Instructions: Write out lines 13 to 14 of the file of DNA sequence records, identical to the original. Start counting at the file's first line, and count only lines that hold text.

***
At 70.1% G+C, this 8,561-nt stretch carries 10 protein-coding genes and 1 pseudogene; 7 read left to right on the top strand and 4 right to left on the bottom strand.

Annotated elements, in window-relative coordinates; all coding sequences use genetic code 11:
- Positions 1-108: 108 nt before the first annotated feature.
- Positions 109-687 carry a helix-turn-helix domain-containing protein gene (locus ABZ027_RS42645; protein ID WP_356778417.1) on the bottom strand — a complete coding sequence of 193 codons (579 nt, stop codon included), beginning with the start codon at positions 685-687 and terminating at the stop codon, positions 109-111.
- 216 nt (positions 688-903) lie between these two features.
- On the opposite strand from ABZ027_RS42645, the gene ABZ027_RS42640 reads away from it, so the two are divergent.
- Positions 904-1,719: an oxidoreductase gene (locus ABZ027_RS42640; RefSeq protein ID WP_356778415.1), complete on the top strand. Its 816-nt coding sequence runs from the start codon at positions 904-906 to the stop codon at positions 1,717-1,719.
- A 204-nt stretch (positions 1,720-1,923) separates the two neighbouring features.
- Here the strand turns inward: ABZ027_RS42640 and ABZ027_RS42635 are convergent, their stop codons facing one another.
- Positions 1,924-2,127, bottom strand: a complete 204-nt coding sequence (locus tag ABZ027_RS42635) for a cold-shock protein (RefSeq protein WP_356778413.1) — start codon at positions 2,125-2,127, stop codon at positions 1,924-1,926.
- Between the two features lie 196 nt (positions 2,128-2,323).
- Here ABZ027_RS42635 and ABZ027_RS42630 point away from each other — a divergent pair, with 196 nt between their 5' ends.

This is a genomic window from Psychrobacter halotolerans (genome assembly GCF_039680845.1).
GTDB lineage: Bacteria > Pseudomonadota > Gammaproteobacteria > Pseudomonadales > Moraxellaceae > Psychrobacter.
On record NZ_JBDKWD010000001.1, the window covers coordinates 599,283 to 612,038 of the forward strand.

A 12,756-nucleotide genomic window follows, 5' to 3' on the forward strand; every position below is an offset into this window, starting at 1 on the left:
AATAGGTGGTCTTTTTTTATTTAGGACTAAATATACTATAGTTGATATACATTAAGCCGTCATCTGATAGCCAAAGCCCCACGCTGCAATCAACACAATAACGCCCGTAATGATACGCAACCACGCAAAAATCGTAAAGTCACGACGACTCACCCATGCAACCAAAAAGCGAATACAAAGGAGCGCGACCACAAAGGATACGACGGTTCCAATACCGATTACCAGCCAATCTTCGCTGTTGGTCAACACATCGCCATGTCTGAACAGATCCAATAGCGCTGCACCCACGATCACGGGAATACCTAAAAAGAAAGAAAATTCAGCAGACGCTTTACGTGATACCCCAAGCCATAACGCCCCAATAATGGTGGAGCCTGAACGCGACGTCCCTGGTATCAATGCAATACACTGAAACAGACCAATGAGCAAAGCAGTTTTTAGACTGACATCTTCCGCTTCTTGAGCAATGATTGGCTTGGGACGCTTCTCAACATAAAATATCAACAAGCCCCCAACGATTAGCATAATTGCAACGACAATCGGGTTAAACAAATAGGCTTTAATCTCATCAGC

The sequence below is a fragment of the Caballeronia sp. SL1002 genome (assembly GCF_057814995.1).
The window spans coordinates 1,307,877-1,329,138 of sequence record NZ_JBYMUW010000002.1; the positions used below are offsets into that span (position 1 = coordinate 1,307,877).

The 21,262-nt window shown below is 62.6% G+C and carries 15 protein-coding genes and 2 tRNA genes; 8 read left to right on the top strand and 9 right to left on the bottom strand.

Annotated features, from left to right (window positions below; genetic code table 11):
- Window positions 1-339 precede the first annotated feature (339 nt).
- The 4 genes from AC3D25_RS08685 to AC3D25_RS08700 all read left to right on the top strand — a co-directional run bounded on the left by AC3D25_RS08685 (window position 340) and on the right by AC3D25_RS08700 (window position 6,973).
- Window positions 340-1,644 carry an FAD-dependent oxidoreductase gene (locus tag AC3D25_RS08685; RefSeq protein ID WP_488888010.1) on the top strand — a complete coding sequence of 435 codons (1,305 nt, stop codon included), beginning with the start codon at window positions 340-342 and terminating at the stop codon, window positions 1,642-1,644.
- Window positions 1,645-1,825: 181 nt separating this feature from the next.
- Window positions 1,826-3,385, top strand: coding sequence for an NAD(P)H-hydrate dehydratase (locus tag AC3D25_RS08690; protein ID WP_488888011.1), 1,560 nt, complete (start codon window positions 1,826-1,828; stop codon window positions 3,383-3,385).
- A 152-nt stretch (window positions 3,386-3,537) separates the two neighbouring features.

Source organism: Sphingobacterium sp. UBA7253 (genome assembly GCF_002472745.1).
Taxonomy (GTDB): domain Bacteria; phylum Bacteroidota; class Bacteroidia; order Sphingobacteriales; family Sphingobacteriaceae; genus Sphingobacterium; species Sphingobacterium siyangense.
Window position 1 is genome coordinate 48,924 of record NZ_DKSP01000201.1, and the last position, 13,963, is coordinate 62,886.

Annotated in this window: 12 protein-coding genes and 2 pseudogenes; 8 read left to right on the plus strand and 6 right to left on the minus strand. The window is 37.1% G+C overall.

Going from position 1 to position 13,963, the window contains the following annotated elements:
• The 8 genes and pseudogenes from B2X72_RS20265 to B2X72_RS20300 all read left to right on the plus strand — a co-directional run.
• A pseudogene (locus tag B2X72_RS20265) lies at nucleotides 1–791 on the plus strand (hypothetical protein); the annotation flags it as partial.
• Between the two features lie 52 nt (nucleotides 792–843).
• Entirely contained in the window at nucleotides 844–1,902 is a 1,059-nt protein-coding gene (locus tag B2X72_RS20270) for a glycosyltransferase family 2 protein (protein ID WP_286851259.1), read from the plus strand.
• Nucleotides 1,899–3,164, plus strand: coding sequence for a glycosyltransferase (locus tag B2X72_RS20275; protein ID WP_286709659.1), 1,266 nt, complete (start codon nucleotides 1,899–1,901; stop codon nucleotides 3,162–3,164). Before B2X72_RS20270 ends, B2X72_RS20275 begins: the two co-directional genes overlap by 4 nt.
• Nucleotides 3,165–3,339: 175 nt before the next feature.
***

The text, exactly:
This is a genomic window from Psychrobacter halotolerans (genome assembly GCF_039680845.1).
GTDB lineage: Bacteria > Pseudomonadota > Gammaproteobacteria > Pseudomonadales > Moraxellaceae > Psychrobacter.